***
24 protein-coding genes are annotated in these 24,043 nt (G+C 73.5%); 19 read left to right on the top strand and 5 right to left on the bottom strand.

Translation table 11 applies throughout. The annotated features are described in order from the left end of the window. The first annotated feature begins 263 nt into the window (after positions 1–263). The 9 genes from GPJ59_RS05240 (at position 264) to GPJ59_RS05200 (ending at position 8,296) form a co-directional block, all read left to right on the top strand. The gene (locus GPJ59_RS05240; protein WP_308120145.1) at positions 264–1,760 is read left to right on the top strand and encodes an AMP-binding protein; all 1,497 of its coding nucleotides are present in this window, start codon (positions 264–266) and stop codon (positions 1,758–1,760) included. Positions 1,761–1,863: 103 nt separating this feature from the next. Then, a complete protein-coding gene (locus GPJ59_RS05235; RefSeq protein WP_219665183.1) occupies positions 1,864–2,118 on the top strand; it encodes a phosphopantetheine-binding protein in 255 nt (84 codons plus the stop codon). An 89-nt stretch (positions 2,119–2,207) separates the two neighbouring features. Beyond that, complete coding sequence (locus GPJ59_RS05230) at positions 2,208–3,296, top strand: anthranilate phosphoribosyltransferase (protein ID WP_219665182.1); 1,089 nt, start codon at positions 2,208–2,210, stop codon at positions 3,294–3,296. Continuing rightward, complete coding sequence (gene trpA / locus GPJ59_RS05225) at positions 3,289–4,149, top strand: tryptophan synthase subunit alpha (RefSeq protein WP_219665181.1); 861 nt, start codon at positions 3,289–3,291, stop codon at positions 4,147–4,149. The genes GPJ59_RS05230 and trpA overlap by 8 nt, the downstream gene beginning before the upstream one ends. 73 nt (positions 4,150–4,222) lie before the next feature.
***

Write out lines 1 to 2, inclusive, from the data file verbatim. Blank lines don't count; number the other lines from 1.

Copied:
24 protein-coding genes are annotated in these 24,043 nt (G+C 73.5%); 19 read left to right on the top strand and 5 right to left on the bottom strand.

Translation table 11 applies throughout. The annotated features are described in order from the left end of the window. The first annotated feature begins 263 nt into the window (after positions 1–263). The 9 genes from GPJ59_RS05240 (at position 264) to GPJ59_RS05200 (ending at position 8,296) form a co-directional block, all read left to right on the top strand. The gene (locus GPJ59_RS05240; protein WP_308120145.1) at positions 264–1,760 is read left to right on the top strand and encodes an AMP-binding protein; all 1,497 of its coding nucleotides are present in this window, start codon (positions 264–266) and stop codon (positions 1,758–1,760) included. Positions 1,761–1,863: 103 nt separating this feature from the next. Then, a complete protein-coding gene (locus GPJ59_RS05235; RefSeq protein WP_219665183.1) occupies positions 1,864–2,118 on the top strand; it encodes a phosphopantetheine-binding protein in 255 nt (84 codons plus the stop codon). An 89-nt stretch (positions 2,119–2,207) separates the two neighbouring features. Beyond that, complete coding sequence (locus GPJ59_RS05230) at positions 2,208–3,296, top strand: anthranilate phosphoribosyltransferase (protein ID WP_219665182.1); 1,089 nt, start codon at positions 2,208–2,210, stop codon at positions 3,294–3,296. Continuing rightward, complete coding sequence (gene trpA / locus GPJ59_RS05225) at positions 3,289–4,149, top strand: tryptophan synthase subunit alpha (RefSeq protein WP_219665181.1); 861 nt, start codon at positions 3,289–3,291, stop codon at positions 4,147–4,149. The genes GPJ59_RS05230 and trpA overlap by 8 nt, the downstream gene beginning before the upstream one ends. 73 nt (positions 4,150–4,222) lie before the next feature.